Long view: Children who lose their autism diagnosis early in life may benefit from continued psychiatric care.
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Compulsions, anxiety replace autism in some children

Most children who lose their autism diagnosis develop related psychiatric conditions.

By Ann Griswold
2 January 2017 | 3 min read
This article is more than five years old.
Neuroscience—and science in general—is constantly evolving, so older articles may contain information or theories that have been reevaluated since their original publication date.

Most children who lose their autism diagnosis develop related psychiatric conditions, according to a new study1. The findings suggest that doctors should continue to monitor children once diagnosed with autism.

An estimated 9 percent of children with autism achieve a so-called ‘optimal outcome.’ But nearly all of these children years later develop related conditions such as obsessive-compulsive disorder, attention deficit hyperactivity disorder, anxiety and depression, the new study suggests.

“The majority of the group with a past history of autism are vulnerable to developing other psychiatric disorders,” says lead investigator Nahit Motavalli Mukaddes, professor of child and adolescent psychiatry at the Istanbul Institute of Child Psychiatry in Turkey.

Other studies have reported psychiatric issues in children who lose their autism diagnosis, but at much lower rates. The new study examined children living in Turkey, so the high rates may reflect cultural differences, sociopolitical stress or variations in how psychiatric conditions are diagnosed and treated, says Inge-Marie Eigsti, associate professor of psychology at the University of Connecticut in Storrs, who was not involved in the new study.

The team looked at 21 boys and 5 girls who had received an autism diagnosis as preschoolers but lost it at least two years before the start of the study. The children ranged from 6 to 16 years of age.

The researchers reviewed the children’s medical records to verify their initial autism diagnosis. They then evaluated the children clinically to confirm that they no longer meet the criteria for autism. They also reviewed results of the Childhood Autism Rating Scale and the Social Communication Questionnaire, two parent questionnaires.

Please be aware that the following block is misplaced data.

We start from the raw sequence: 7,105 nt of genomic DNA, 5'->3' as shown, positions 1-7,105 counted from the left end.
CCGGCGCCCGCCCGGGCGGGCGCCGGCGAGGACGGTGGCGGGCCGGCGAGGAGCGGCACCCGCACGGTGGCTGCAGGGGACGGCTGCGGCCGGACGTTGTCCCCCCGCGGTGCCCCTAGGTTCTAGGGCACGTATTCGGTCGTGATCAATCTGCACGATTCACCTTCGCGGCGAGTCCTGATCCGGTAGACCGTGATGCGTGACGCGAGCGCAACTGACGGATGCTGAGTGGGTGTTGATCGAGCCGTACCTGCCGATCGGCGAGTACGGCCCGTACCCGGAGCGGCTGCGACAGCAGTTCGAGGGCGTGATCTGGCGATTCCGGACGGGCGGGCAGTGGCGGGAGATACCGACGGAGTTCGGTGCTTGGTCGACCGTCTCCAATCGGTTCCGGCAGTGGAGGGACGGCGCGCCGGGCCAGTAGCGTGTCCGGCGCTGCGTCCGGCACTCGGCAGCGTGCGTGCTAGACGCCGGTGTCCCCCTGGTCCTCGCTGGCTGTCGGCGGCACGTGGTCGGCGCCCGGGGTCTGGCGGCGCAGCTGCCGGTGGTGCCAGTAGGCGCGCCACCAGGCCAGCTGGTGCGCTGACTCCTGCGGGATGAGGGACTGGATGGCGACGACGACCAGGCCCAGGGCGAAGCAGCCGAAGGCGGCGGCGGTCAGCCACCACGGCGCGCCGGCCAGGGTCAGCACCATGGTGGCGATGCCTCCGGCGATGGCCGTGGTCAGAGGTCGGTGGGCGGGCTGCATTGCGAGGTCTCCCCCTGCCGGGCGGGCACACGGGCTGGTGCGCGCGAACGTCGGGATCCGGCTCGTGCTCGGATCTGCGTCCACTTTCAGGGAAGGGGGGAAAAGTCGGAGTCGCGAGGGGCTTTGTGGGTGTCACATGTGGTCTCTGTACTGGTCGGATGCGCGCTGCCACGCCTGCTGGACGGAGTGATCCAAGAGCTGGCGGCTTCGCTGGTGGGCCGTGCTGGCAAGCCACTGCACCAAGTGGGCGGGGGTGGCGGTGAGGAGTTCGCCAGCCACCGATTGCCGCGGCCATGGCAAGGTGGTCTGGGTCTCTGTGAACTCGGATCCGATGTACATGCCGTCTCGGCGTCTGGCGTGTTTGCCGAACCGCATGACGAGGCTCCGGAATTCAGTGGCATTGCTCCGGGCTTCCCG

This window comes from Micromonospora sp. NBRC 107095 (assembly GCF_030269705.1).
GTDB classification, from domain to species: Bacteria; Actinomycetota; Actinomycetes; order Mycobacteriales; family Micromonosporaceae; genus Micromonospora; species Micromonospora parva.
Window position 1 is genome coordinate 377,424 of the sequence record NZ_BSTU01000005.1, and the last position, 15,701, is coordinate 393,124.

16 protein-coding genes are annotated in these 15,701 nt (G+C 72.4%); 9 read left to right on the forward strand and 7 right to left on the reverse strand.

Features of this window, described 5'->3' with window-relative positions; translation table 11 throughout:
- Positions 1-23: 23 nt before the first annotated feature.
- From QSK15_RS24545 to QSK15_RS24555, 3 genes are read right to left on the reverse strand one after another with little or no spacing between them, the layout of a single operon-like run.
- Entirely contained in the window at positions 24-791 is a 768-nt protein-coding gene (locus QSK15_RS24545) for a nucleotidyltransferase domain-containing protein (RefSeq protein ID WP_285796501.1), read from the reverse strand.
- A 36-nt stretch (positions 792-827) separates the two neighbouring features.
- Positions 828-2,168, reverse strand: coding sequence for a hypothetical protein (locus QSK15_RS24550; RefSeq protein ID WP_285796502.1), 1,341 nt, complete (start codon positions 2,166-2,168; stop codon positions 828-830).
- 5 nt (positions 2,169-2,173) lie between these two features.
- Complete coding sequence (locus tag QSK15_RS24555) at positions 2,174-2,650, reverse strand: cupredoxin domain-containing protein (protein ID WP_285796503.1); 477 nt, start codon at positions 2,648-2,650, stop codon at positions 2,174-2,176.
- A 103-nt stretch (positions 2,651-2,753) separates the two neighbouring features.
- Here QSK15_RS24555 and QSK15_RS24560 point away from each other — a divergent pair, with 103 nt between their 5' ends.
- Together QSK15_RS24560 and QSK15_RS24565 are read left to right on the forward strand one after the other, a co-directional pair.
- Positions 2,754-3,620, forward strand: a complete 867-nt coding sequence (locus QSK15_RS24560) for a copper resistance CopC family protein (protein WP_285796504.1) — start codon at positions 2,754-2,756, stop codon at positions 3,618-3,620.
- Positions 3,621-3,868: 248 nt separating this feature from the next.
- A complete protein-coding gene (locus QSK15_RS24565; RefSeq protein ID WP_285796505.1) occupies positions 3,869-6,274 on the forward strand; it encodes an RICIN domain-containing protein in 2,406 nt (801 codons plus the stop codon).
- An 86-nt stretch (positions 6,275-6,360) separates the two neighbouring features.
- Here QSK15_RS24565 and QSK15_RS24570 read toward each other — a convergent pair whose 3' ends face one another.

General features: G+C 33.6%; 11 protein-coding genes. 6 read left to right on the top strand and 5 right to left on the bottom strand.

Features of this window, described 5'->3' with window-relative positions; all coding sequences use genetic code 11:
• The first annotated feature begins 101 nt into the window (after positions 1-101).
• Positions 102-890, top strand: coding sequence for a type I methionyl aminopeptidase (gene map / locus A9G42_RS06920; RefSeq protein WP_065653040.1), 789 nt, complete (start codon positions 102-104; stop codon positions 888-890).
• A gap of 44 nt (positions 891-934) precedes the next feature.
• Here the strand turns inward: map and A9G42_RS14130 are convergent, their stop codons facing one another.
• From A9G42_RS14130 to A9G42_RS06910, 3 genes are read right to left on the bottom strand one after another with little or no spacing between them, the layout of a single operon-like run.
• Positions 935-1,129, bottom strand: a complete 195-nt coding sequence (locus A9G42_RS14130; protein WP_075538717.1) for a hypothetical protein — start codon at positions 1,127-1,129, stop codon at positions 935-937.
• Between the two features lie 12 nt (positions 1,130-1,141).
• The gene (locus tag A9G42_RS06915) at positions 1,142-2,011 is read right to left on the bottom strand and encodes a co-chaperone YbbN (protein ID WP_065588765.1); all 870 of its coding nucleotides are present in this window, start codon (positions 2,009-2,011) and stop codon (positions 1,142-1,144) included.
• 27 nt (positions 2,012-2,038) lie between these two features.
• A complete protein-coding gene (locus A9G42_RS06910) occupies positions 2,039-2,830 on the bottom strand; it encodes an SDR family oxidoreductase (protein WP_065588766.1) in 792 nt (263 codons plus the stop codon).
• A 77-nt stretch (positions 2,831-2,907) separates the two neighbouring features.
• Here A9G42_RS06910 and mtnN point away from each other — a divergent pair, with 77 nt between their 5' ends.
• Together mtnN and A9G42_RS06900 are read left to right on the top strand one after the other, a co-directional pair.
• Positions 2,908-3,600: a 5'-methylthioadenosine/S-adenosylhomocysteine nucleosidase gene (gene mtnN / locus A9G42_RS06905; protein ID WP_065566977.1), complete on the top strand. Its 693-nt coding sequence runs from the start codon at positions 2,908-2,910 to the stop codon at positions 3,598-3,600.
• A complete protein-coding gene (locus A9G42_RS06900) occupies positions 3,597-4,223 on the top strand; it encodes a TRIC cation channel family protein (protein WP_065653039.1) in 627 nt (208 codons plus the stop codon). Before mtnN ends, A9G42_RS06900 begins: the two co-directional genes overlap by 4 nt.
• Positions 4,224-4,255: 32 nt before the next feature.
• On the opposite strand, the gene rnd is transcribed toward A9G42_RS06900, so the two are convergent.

Watchful waiting:

The researchers looked for other psychiatric diagnoses in the children’s medical records. They also evaluated the children in the clinic and looked at reports from the children and their parents.

All of the children have communication and social skills in the typical range, consistent with other studies.

“It is very important to have this confirmed with a completely different sample and from a very different culture,” says Deborah Fein, professor of psychology at the University of Connecticut in Storrs, who was not involved in the new study.

To the researchers’ surprise, 24 of the 26 children had been treated for a psychiatric condition at some point; 21 met the researchers’ criteria for a psychiatric condition other than autism. The results were published 12 November in Pediatrics International.

More than half of the children met the diagnostic criteria for attention deficit hyperactivity disorder at the time of the study. Nearly half had a specific phobia — severe anxiety about an object or situation, such as spiders or heights. Roughly one in five of the children had obsessive-compulsive disorder.

The findings suggest that children who lose their autism diagnosis would benefit from continued care.

“Even when we stop their special education programs, we need to continue their psychiatric and mental health follow up for a long time,” Mukaddes says.

Her team plans to continue following the children to track their diagnoses in early adulthood.

  1. Motavalli Mukaddes N. et al. Pediatr. Int. Epub ahead of print (2016) PubMed